Travel in the United Arab Emirates

The museum's archeological exhibits, with features like coinage and pottery from across Iran and Arabia, reminds one that the individual states of the UAE have long been rich centers of trade and cultural exchange. Long before anyone struck oil, a pearl trade sustained the UAE, and the museum's ethnographic exhibit of nose clips, leather finger guards and primitive jellyfish protection suits suggest the brutal conditions for the pearl divers, who spent weeks at a time at sea. Their efforts were the main source of local income for generations, until the early 20th century, when the rise of the cultured pearl industry (think: Mikimoto) caused a crash in prices.

Luckily for the UAE, oil and gas soon replaced and eclipsed receipts from pearls. Today you can see that wealth in Ras Al Khaimah's modern development. Gleaming, rising towers in the new Al Nakheel district show signs of Dubai style growth, yet the emirate has developed at its own pace and with its own big ideas; the ruling family has announced plans to build the Middle East's first commercial spaceport for galactic tourism in Ras Al Khaimah. Meanwhile the emirate has developed an impressive array of adventure tourism, from rock climbing to dives along the stunning Musandam Peninsula (which juts out of the UAE, but belongs to Oman).

The drive out of Ras Al Khaimah is mostly desert, but with majestic views of the Hajjar Mountains, which line the eastern coast. Hearing of the hot springs along the way, we followed signs for the Al Khatt Springs and Resort. What we found was disappointing: separate spas for men and women with a hot water tub and expensive treatments. Very missable.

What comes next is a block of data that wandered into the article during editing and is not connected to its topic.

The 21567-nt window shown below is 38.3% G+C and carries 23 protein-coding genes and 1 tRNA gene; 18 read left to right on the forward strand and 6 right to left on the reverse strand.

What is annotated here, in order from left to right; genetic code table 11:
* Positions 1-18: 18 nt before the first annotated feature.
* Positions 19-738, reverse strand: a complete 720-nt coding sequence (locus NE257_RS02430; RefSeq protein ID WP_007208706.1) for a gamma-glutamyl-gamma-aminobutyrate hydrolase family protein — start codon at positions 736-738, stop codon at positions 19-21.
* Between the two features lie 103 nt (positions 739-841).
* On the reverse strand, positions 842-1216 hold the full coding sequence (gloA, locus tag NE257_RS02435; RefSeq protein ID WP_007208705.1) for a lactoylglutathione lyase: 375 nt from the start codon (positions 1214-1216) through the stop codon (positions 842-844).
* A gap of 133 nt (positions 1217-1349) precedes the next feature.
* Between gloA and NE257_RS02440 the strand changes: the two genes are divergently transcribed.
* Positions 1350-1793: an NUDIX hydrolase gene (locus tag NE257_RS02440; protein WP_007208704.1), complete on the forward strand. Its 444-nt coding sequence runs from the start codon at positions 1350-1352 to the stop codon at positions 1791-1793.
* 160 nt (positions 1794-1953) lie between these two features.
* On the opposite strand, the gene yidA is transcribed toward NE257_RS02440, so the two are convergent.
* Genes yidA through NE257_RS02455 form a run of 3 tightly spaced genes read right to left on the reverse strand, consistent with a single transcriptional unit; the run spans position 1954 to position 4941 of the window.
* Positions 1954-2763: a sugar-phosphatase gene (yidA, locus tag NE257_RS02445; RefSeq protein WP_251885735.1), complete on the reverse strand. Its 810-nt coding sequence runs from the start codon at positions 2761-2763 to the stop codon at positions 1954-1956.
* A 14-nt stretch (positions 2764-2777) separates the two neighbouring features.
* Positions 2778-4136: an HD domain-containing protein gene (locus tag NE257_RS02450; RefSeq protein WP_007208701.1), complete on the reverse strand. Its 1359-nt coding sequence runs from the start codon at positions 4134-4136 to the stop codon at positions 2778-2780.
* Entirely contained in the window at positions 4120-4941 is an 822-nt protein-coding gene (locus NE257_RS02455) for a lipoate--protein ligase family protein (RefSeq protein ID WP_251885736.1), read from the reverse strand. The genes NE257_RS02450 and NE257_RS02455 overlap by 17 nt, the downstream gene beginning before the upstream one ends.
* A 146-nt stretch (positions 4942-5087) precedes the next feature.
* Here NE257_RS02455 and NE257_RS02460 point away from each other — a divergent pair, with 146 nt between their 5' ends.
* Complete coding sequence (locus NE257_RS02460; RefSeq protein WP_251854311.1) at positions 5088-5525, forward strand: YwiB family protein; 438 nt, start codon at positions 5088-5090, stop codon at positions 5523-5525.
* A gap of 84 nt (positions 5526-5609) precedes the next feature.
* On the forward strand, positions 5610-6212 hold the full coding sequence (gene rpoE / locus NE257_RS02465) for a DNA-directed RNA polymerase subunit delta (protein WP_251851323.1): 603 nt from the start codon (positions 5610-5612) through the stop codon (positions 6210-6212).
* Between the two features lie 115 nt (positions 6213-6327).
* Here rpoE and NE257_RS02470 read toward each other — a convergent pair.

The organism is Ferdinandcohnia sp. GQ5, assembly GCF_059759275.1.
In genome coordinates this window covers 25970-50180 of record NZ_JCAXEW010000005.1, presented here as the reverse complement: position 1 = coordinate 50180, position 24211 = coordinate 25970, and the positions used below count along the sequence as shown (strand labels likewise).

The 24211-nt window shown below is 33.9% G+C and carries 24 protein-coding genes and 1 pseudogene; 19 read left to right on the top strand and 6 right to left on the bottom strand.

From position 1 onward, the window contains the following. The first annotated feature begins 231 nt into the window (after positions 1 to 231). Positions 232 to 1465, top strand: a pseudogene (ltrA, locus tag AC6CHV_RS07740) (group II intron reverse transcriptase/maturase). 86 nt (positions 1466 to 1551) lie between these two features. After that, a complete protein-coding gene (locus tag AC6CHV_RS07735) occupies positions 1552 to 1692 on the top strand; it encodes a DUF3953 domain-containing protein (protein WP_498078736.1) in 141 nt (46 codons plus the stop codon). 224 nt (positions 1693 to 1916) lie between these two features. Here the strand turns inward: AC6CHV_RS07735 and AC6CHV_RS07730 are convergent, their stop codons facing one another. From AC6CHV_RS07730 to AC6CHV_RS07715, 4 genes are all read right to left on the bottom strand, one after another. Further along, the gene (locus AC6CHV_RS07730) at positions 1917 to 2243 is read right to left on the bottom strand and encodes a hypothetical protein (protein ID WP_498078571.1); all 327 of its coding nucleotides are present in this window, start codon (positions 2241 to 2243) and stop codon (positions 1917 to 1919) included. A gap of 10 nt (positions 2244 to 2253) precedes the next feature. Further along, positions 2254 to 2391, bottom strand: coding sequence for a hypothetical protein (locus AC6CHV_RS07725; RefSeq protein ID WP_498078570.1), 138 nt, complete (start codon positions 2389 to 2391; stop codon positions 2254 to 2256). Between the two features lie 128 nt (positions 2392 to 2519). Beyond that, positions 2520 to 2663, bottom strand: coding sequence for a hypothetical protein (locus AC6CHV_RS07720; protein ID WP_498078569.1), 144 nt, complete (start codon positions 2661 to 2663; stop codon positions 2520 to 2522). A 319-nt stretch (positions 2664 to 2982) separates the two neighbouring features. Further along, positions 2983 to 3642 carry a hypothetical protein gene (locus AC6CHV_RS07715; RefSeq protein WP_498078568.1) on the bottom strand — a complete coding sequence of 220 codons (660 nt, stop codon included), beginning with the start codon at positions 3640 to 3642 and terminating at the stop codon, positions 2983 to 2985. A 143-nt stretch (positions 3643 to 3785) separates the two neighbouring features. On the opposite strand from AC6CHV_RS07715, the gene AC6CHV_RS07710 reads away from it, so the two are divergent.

Onward is the prize of the drive: the emirate of Fujairah. With stunning beaches and ancient history, it is the archeological and architectural heartland of the UAE. While Dubai was building new, Fujairah has been preserving its environmental and historical draws. On the way to Fujairah we saw a thin, seemingly undisruptive tornado, kicking up torrents of desert sand.

Pulling out your road map of Fujairah you'll notice a territorial curiosity: a roughly circular chunk of land called Wadi Madha that is part of Oman. Within that chunk there is a smaller chunk belonging to the emirate of Sharjah. The odd configuration, we were told, is a result of the negotiations between state-building and local tribes, who are unevenly dispersed.

It's worth seeing the city of Fujairah, with its 16th century Fujairah Fort, an imposing structure especially pretty when floodlit at night. More interesting are the sites nearby: the 550-year-old Ottoman Mosque in Badiya, the gorgeous port of Khor Fakkan (again, territory of Sharjah). Also worthwhile, if you can catch it, is the tradition of "Bull Butting," a local version of bullfights in which the two animals lock horns and wrestle. The massive Brahmin bulls, said to be pampered and well-fed, certainly punch their weight.

"My main recommendation is that people should get up into the mountains and off the beaten track. Wander about and look for hidden oases…green fields of bananas, papayas and tobacco," says Peter Hellyer, author of "Fujairah: An Arabian Jewel." Hiking and rock climbing are widely available and encouraged in Fujairah. The mountains and valleys (known as "wadis" in Arabic) are ideal for hiking.

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